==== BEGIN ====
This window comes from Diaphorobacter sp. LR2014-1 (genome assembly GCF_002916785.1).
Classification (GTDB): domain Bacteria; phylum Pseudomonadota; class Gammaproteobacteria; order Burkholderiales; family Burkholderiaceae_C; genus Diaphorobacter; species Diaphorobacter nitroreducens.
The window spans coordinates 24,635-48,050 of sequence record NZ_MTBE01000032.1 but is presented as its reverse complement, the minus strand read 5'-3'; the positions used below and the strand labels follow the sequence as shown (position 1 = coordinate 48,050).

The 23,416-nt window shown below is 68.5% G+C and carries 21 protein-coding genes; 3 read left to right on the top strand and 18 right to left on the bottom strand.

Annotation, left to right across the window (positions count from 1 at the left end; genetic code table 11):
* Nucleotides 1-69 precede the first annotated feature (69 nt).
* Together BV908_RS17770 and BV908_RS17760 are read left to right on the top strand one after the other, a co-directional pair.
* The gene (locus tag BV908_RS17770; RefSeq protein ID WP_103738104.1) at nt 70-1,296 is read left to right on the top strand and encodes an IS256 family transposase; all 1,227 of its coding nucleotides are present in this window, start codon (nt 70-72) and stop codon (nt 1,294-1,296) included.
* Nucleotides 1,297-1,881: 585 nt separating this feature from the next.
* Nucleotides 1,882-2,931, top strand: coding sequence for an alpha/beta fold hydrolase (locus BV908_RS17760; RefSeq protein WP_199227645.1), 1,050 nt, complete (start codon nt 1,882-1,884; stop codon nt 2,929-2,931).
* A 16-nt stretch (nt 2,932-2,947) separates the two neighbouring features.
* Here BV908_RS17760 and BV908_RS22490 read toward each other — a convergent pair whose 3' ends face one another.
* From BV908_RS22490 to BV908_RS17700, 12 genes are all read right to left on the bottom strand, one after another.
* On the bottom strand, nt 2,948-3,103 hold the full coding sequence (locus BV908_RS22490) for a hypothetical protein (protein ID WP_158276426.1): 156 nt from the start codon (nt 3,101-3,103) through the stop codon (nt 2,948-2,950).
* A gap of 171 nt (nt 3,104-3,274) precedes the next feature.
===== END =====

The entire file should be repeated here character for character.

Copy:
This window comes from Diaphorobacter sp. LR2014-1 (genome assembly GCF_002916785.1).
Classification (GTDB): domain Bacteria; phylum Pseudomonadota; class Gammaproteobacteria; order Burkholderiales; family Burkholderiaceae_C; genus Diaphorobacter; species Diaphorobacter nitroreducens.
The window spans coordinates 24,635-48,050 of sequence record NZ_MTBE01000032.1 but is presented as its reverse complement, the minus strand read 5'-3'; the positions used below and the strand labels follow the sequence as shown (position 1 = coordinate 48,050).

The 23,416-nt window shown below is 68.5% G+C and carries 21 protein-coding genes; 3 read left to right on the top strand and 18 right to left on the bottom strand.

Annotation, left to right across the window (positions count from 1 at the left end; genetic code table 11):
* Nucleotides 1-69 precede the first annotated feature (69 nt).
* Together BV908_RS17770 and BV908_RS17760 are read left to right on the top strand one after the other, a co-directional pair.
* The gene (locus tag BV908_RS17770; RefSeq protein ID WP_103738104.1) at nt 70-1,296 is read left to right on the top strand and encodes an IS256 family transposase; all 1,227 of its coding nucleotides are present in this window, start codon (nt 70-72) and stop codon (nt 1,294-1,296) included.
* Nucleotides 1,297-1,881: 585 nt separating this feature from the next.
* Nucleotides 1,882-2,931, top strand: coding sequence for an alpha/beta fold hydrolase (locus BV908_RS17760; RefSeq protein WP_199227645.1), 1,050 nt, complete (start codon nt 1,882-1,884; stop codon nt 2,929-2,931).
* A 16-nt stretch (nt 2,932-2,947) separates the two neighbouring features.
* Here BV908_RS17760 and BV908_RS22490 read toward each other — a convergent pair whose 3' ends face one another.
* From BV908_RS22490 to BV908_RS17700, 12 genes are all read right to left on the bottom strand, one after another.
* On the bottom strand, nt 2,948-3,103 hold the full coding sequence (locus BV908_RS22490) for a hypothetical protein (protein ID WP_158276426.1): 156 nt from the start codon (nt 3,101-3,103) through the stop codon (nt 2,948-2,950).
* A gap of 171 nt (nt 3,104-3,274) precedes the next feature.